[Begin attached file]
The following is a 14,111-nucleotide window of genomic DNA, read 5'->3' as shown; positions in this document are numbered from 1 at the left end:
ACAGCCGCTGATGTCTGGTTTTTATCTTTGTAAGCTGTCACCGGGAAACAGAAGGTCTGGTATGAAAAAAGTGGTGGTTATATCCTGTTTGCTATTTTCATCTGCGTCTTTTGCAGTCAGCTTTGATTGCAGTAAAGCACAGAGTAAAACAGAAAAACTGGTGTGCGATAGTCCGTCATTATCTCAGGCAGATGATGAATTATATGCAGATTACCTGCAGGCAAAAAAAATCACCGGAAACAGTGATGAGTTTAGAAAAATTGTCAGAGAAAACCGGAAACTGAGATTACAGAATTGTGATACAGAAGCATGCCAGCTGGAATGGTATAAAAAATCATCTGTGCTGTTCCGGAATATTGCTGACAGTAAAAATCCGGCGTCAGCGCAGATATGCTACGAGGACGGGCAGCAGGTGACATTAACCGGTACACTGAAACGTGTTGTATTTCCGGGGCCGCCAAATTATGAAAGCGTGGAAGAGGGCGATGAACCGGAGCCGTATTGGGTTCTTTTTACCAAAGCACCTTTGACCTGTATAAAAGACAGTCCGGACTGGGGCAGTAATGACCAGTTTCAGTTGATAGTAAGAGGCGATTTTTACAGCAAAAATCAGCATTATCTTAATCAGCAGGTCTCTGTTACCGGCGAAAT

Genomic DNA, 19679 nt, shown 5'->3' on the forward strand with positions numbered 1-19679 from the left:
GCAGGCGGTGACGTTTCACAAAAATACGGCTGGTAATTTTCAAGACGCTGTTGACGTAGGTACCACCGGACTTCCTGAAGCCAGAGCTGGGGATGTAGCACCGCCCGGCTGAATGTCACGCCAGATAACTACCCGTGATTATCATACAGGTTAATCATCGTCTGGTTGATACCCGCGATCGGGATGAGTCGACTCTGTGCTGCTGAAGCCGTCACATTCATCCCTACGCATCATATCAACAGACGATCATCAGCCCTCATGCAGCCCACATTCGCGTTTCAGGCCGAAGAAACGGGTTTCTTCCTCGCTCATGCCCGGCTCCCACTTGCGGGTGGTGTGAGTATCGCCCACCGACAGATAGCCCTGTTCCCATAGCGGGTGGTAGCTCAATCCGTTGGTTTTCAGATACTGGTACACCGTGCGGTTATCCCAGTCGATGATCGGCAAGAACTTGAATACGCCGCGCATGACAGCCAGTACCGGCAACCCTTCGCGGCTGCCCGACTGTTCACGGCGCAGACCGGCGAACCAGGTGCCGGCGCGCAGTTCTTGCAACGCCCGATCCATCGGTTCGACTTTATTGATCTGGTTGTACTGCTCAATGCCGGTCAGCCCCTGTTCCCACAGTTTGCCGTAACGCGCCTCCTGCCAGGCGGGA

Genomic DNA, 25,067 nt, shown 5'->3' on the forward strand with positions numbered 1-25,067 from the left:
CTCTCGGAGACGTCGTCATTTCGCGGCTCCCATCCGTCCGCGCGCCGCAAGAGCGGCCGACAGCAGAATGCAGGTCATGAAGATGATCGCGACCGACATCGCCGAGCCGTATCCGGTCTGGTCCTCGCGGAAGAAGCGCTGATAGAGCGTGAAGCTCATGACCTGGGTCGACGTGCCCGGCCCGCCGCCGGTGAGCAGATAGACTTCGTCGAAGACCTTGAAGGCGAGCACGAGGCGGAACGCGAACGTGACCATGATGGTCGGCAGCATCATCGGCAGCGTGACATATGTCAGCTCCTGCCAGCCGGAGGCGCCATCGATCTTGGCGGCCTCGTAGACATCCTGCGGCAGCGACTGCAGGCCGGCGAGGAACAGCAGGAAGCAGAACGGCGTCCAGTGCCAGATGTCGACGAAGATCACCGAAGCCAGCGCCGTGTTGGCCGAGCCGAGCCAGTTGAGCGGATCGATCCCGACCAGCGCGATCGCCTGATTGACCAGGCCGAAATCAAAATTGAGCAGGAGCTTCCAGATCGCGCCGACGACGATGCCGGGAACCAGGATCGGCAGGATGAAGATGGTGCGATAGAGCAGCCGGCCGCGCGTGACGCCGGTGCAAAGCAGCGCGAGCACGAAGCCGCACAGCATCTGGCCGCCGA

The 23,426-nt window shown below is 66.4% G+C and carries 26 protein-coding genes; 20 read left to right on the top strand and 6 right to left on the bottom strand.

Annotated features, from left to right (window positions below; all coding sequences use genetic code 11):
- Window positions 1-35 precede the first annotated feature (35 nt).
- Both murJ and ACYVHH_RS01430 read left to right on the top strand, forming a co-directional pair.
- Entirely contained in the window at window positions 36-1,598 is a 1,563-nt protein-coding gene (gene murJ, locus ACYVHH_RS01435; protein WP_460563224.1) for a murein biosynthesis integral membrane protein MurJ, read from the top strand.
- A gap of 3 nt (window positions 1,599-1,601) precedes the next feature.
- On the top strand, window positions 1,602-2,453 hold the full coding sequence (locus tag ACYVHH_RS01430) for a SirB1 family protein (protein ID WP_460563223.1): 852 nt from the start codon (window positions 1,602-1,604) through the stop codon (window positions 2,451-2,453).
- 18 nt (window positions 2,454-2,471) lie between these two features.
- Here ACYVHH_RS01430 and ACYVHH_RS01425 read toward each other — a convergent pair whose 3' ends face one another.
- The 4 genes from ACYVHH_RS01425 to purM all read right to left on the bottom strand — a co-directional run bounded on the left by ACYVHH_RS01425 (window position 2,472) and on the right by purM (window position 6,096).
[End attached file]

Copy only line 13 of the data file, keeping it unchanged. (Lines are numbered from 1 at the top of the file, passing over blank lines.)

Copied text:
- On the top strand, window positions 1,602-2,453 hold the full coding sequence (locus tag ACYVHH_RS01430) for a SirB1 family protein (protein ID WP_460563223.1): 852 nt from the start codon (window positions 1,602-1,604) through the stop codon (window positions 2,451-2,453).